Any wow-factor elements?
WO: We produced touch points throughout the design that both celebrate and simultaneously juxtapose the geometries of the Brutalist building. The most identifiable of these is the design of the interior windows. Every window in the building has been carefully tailored with a warm, wooden, surrounds that directly references the angles of the cast concrete exterior. These surrounds provide moment where guests can experience the iconic building’s facade, but on a human scale. Prominently centered on the entry corridor to each room, guests interact with these windows frequently. Another prominent design feature of the hotel is our interpretation of the inherited historic light fixtures. These fixtures, originally designed by Breuer as simple fluorescent lights embedded within a classic mid-century modern ceiling system, have been reimagined. We fitted each one with either a custom wood or a vacuum-formed acrylic lens, both designed with identical geometries pulled from the north and south building facades. A third specific example is the design of the carpets throughout the project which relate to the playful, rounded, geometric forms of the Bauhaus school where Marcel Breuer’s early days as a teacher, furniture designer and architect were spent.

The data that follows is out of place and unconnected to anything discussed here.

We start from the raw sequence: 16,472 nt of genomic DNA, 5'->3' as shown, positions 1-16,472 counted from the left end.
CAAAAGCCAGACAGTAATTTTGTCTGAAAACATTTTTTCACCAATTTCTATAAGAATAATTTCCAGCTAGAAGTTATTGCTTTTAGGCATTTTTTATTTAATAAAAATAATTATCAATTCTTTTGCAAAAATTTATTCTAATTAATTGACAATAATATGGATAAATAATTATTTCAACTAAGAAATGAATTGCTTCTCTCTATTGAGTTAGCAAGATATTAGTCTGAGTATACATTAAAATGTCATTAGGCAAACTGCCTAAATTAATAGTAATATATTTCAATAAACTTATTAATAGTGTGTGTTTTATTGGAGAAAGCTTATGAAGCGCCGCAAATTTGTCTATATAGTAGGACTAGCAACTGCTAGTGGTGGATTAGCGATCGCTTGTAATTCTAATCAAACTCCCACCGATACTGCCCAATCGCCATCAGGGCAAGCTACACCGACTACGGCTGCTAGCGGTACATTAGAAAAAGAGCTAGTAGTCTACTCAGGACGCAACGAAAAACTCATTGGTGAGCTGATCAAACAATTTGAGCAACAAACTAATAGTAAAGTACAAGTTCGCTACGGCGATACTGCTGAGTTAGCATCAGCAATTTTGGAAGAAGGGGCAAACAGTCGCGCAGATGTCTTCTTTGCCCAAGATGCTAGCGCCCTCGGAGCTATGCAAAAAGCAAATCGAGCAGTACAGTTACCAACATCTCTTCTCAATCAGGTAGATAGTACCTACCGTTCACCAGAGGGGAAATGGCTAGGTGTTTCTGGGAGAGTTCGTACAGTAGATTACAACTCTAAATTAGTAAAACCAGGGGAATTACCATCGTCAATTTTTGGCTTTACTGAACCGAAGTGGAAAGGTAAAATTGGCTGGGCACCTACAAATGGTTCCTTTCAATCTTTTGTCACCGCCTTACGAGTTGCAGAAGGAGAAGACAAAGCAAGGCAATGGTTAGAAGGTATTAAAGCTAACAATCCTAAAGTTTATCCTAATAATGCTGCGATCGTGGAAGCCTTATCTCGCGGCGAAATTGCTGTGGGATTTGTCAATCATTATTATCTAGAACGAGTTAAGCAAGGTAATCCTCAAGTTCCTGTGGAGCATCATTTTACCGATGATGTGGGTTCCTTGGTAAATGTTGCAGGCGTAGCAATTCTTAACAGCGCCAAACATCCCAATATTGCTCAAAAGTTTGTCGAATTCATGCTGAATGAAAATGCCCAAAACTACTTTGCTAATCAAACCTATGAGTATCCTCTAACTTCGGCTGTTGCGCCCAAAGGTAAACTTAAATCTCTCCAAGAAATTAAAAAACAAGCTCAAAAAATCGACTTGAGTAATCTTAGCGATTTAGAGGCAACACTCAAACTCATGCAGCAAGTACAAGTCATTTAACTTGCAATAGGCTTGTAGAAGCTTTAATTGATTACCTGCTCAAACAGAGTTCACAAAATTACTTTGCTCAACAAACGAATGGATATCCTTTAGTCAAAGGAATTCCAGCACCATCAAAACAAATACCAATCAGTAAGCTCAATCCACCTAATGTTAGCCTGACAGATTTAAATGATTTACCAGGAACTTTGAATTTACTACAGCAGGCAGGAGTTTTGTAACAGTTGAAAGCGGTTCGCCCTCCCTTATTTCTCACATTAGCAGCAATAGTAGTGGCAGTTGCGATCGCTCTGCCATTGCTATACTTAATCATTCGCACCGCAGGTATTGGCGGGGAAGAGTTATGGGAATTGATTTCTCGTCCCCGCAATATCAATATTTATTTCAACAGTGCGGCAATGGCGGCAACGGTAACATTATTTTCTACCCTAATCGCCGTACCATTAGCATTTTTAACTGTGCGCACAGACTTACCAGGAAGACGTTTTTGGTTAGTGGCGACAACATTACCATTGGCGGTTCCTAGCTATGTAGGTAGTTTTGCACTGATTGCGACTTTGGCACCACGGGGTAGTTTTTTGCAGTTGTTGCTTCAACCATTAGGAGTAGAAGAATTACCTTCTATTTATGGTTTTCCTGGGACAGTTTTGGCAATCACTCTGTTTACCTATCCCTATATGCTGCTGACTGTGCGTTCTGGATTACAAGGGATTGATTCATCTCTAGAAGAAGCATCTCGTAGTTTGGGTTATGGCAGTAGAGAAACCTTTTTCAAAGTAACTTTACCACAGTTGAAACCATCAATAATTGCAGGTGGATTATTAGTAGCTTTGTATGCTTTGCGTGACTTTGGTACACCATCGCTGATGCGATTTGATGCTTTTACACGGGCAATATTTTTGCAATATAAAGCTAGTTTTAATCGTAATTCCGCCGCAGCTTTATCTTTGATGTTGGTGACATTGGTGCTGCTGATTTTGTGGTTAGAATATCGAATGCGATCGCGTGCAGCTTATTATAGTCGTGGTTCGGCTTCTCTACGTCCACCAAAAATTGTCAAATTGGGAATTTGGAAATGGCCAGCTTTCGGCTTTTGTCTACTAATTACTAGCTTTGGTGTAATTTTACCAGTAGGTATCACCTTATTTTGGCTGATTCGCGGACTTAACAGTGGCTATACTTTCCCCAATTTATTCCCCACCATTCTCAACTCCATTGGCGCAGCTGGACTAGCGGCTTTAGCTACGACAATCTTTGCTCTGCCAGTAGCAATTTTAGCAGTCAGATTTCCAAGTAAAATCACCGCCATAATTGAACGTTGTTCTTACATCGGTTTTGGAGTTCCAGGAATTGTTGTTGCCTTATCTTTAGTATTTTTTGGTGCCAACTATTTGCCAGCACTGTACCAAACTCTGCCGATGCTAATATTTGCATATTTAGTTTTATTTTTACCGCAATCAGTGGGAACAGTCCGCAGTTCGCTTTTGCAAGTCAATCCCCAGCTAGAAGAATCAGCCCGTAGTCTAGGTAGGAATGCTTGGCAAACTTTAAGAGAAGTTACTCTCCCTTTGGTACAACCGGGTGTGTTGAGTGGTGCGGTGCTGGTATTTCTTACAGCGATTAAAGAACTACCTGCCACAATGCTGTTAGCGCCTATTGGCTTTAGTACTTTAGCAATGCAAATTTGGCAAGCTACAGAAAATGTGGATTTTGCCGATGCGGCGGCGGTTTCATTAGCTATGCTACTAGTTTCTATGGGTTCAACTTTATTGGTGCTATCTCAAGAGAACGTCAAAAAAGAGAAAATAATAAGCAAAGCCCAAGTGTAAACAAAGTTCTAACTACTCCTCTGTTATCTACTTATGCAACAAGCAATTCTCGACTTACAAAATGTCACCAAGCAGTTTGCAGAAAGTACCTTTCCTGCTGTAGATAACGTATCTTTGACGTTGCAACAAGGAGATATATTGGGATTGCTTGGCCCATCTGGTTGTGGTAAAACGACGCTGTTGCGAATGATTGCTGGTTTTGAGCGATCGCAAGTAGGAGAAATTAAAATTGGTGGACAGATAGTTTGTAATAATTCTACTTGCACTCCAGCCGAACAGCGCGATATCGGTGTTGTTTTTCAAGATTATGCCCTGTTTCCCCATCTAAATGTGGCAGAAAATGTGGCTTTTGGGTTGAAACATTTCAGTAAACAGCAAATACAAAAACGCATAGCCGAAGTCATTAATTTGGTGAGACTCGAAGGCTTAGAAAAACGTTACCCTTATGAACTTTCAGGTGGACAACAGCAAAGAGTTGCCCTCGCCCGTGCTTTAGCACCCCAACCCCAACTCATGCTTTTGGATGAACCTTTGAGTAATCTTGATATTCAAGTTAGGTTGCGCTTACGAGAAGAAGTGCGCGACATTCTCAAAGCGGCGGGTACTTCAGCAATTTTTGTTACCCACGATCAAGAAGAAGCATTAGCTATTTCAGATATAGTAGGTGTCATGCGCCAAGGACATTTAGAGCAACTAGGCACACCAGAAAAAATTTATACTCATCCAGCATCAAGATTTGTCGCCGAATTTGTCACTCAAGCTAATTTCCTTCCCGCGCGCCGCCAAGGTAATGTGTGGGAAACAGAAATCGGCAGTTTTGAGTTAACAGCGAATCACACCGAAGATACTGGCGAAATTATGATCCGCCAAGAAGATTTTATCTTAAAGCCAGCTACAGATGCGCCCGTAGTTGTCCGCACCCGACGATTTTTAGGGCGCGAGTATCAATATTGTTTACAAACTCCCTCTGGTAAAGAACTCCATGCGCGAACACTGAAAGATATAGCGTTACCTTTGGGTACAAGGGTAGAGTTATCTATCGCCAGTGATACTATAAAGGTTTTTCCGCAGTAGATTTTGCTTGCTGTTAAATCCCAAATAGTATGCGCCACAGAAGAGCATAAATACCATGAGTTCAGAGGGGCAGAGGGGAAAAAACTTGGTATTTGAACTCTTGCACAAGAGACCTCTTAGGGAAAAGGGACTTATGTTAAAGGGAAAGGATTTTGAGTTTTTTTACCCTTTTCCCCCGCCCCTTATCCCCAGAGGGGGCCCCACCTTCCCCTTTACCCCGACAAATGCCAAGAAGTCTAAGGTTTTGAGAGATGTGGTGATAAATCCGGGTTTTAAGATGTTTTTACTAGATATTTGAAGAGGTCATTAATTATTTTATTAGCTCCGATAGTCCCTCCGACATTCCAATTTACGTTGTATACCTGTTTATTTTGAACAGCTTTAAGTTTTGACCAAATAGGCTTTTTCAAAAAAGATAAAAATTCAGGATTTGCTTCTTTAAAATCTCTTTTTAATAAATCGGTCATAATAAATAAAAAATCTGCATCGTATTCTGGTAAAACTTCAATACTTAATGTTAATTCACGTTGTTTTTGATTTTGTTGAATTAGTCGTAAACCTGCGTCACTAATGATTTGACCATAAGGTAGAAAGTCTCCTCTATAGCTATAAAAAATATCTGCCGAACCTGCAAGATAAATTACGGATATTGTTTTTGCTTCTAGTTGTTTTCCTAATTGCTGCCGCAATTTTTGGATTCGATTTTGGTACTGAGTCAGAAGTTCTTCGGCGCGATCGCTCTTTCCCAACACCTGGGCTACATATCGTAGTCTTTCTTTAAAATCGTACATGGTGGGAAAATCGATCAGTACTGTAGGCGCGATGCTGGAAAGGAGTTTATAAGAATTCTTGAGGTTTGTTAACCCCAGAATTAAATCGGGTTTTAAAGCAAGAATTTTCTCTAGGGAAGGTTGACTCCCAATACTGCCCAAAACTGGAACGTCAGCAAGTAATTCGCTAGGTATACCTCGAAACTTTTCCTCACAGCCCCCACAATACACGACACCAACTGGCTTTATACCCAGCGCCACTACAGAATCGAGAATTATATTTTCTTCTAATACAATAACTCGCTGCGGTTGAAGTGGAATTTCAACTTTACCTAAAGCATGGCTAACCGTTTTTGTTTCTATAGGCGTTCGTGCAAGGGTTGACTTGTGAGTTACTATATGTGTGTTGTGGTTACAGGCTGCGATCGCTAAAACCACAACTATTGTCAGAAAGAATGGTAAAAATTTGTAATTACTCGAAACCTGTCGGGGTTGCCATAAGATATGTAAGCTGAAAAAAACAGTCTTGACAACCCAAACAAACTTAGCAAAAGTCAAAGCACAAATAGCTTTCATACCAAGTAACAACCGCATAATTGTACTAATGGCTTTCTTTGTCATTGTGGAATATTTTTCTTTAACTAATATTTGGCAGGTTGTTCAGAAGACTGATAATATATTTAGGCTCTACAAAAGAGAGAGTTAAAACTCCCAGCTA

Tell us about the art program at the property.
WO: Fine artist and hotel owner, Kraemer Sims Becker, has curated the art selection for the hotel. She has placed an emphasis on female artists who are either referencing Bauhaus or were part of the Bauhaus movement. Anni Albers, Gunta Stölzl, and Benita Koch-Otte are examples of such artists. Patchwork quilted artwork by Brooklyn-based artist Cory Siegler hangs over each bed in the king rooms, two silkscreen print editions are hung in the double queen rooms, and reproductions of monoprints from Kraemer Becker’s portfolio hang in the larger suites.